• White nationalists as much of a threat to U.S. as Islamists: FBI

    In a testimony before the Senate Homeland Security and Governmental Affairs Committee last Wednesday, FBI director Chris Wray said his agency was currently conducting “about 1,000” open domestic terrorism investigations. He said that, by comparison, the FBI also has about 1,000 open cases related to the ISIS. In its May joint intelligence bulletin, the FBI warned white supremacist groups were likely to commit more violent attacks. The white supremacist movement “likely will continue to pose a threat of lethal violence over the next year,” the FBI bulletin said.

  • White nationalists as much of a threat to U.S. as Islamists: FBI

    In a testimony before the Senate Homeland Security and Governmental Affairs Committee last Wednesday, FBI director Chris Wray said his agency was currently conducting “about 1,000” open domestic terrorism investigations. He said that, by comparison, the FBI also has about 1,000 open cases related to the ISIS. In its May joint intelligence bulletin, the FBI warned white supremacist groups were likely to commit more violent attacks. The white supremacist movement “likely will continue to pose a threat of lethal violence over the next year,” the FBI bulletin said.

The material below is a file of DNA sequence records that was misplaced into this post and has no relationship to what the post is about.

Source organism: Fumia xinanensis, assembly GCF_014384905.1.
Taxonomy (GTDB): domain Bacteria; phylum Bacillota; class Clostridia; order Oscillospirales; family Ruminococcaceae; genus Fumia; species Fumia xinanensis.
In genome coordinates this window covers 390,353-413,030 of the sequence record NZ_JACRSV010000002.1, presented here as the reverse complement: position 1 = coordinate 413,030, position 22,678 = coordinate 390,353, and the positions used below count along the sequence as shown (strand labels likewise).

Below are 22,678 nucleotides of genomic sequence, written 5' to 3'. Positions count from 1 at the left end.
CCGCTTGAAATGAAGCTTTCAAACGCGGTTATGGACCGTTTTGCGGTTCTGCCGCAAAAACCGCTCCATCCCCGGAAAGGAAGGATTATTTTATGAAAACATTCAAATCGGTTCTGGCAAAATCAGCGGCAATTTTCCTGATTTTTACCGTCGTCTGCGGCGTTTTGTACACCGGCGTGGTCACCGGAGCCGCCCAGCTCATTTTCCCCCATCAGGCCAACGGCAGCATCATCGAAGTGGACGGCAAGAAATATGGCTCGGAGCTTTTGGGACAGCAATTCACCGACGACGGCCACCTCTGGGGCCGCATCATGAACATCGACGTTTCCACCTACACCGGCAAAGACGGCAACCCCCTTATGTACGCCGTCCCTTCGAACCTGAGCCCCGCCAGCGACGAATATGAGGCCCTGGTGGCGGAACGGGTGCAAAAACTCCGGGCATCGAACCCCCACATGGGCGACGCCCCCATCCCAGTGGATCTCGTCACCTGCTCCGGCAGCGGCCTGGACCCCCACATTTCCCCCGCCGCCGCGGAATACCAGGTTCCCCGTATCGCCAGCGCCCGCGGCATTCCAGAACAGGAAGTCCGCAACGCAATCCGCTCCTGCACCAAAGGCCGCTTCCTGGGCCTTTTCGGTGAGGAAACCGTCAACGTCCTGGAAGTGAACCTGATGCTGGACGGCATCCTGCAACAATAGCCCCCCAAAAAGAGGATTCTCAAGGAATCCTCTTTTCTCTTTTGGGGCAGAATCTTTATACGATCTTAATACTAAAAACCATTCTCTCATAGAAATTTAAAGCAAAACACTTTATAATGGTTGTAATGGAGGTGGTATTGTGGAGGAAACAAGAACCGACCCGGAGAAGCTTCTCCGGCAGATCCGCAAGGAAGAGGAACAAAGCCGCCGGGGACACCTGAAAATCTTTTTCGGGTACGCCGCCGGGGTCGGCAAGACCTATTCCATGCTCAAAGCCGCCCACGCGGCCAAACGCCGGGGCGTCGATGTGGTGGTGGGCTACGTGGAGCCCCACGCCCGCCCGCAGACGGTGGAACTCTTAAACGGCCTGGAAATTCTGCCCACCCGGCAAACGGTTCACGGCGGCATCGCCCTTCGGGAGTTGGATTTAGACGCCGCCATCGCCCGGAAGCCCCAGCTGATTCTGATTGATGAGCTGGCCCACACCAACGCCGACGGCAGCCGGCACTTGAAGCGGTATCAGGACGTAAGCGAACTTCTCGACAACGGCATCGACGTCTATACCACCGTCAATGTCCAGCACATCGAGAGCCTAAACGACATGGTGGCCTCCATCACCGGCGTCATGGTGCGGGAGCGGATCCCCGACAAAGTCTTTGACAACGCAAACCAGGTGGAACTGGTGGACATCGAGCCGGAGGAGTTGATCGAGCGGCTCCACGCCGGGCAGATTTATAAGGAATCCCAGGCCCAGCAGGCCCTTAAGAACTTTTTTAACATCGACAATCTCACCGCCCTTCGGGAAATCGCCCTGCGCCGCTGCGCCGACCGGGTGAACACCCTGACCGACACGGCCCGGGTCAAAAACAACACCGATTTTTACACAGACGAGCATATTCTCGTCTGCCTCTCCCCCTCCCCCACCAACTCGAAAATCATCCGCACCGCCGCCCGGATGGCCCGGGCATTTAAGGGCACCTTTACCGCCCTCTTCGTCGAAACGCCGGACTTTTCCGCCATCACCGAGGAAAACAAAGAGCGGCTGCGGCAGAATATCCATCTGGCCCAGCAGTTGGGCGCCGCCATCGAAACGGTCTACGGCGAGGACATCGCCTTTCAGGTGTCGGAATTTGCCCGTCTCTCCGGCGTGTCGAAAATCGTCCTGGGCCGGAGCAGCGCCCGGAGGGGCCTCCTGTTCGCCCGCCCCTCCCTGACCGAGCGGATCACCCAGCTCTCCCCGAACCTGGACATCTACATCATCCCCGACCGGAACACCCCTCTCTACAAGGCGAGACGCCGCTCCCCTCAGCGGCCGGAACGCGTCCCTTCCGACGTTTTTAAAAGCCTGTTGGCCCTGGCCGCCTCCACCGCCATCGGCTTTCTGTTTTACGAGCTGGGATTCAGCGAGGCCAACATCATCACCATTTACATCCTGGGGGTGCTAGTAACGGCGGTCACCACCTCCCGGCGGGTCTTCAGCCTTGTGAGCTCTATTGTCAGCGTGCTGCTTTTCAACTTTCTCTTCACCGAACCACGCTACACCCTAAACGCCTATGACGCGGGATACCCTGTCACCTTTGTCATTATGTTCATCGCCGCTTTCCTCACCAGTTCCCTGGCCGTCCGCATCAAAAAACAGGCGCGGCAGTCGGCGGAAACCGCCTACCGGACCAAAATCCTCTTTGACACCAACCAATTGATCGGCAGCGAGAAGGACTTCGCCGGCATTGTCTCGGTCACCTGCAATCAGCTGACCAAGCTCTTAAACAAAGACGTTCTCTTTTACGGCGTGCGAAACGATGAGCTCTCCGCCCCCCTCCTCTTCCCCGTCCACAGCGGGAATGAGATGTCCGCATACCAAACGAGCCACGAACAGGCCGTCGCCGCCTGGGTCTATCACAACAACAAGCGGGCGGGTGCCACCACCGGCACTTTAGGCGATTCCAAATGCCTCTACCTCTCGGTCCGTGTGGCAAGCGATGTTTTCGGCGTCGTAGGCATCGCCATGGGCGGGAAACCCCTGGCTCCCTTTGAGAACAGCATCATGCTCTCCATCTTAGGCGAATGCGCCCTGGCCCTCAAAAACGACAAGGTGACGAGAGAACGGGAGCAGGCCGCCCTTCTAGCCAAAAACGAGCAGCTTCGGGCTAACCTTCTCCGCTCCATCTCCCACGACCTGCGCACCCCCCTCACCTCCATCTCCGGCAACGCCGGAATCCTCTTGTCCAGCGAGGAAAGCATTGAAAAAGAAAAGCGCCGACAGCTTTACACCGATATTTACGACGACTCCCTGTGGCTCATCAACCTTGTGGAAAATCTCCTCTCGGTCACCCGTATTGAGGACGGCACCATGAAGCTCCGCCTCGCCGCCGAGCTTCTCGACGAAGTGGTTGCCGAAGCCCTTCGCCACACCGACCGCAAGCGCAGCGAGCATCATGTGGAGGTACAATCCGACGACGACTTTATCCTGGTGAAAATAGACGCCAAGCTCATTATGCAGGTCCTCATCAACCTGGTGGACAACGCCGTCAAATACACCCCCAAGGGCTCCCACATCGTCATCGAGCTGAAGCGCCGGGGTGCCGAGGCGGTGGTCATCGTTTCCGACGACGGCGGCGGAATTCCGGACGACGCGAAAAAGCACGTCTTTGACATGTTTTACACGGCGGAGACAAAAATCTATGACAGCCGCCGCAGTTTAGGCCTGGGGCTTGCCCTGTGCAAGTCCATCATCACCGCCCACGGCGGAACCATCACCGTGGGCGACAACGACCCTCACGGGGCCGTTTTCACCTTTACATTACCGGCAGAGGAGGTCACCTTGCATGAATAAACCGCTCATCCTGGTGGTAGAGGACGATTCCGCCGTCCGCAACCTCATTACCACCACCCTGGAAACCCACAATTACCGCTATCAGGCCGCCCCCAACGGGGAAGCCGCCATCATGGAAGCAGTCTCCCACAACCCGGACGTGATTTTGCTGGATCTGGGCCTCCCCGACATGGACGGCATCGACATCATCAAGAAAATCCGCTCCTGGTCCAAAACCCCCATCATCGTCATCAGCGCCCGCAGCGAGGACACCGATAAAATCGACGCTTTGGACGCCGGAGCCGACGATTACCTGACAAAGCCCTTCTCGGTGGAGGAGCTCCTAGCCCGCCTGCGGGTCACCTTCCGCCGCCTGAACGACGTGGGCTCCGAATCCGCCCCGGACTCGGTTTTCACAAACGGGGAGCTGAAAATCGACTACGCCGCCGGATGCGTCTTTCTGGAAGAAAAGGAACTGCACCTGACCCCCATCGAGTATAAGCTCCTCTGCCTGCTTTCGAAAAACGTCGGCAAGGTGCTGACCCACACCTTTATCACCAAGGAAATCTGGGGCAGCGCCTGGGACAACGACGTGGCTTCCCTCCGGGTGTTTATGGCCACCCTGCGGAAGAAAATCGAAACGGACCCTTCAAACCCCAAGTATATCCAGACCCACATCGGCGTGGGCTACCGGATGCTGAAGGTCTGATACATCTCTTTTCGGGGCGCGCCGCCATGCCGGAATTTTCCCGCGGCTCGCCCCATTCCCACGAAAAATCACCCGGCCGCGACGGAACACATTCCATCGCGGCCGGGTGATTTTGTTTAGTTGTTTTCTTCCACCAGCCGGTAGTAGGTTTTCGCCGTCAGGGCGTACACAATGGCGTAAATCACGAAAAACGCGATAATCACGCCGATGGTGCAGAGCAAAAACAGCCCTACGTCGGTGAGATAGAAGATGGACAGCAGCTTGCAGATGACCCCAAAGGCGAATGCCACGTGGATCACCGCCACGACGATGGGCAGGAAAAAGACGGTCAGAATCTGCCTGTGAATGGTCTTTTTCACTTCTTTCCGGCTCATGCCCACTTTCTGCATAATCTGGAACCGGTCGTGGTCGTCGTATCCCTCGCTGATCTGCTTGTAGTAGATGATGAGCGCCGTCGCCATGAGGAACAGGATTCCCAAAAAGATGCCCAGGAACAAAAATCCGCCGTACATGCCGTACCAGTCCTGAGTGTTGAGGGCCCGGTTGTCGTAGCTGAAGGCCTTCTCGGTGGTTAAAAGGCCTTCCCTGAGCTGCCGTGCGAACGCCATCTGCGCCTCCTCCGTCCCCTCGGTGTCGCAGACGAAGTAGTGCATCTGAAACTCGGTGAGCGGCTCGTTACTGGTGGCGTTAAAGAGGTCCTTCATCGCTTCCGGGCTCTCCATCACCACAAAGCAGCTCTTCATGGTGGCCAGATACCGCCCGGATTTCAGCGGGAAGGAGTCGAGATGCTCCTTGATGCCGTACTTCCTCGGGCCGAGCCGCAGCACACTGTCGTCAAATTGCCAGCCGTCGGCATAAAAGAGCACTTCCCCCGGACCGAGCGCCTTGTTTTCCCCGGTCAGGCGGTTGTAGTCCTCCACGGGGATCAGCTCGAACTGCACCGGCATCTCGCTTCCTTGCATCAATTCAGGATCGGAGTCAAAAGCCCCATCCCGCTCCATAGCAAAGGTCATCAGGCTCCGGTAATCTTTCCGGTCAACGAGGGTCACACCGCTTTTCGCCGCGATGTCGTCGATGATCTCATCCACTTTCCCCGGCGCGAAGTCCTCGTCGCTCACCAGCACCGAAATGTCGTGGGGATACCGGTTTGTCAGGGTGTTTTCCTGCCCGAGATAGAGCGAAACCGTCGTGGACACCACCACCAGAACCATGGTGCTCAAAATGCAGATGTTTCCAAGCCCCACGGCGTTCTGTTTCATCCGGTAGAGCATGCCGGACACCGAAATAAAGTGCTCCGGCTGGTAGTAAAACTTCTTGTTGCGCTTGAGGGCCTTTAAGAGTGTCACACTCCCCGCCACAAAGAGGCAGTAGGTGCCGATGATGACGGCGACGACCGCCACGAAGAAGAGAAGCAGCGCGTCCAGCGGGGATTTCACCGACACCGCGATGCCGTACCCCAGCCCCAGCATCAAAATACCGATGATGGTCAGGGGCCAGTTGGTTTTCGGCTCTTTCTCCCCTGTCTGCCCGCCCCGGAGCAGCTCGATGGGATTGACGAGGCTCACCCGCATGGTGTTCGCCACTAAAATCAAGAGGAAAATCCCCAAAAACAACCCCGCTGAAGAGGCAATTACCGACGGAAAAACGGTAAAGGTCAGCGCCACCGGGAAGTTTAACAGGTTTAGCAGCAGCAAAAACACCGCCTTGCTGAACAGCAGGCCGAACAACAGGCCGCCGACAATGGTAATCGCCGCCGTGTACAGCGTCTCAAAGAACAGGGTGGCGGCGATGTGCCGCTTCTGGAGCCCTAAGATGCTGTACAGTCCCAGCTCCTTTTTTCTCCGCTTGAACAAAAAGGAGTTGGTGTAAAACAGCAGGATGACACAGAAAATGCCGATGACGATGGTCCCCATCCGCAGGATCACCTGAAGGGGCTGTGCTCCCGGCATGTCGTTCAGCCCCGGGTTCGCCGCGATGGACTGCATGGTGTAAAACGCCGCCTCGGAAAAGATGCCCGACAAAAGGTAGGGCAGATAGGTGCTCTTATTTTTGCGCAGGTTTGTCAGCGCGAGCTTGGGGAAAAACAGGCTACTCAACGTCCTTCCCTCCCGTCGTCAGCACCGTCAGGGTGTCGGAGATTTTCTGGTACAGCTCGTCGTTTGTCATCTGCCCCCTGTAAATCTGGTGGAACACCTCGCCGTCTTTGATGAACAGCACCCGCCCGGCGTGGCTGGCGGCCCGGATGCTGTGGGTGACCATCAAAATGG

• America’s deadliest shooting incidents are getting much more deadly

    The mass shooting that killed at least fifty people in Las Vegas last night was the deadliest in modern American history. The shooting marked the latest outbreak of gunfire and bloodshed to erupt in a public place, transforming a seemingly routine night into one of terror and carnage. The killing in Las Vegas surpassed the death toll of forty-nine people killed in June 2016 when a gunman in Orlando opened fire inside a crowded nightclub.

  • Understanding soccer violence could help the fight against terror

    Soccer has long been tarnished by outbreaks of fan violence. Although media headlines often link the behavior to “hooliganism,” the activity could stem from potentially more positive motivations, such as passionate commitment to the group and the desire to belong. Understanding the root cause of the behavior may therefore help in tackling the violence and channeling it into something more positive, researchers suggest. This is especially important since both violent soccer fans and radicals appear to be are motivated by shared experience. The researchers found clear links between the psychology underlying soccer violence and other extremist activity, such as gang culture and terrorism, which is often rooted in a similar feeling of “brotherhood.”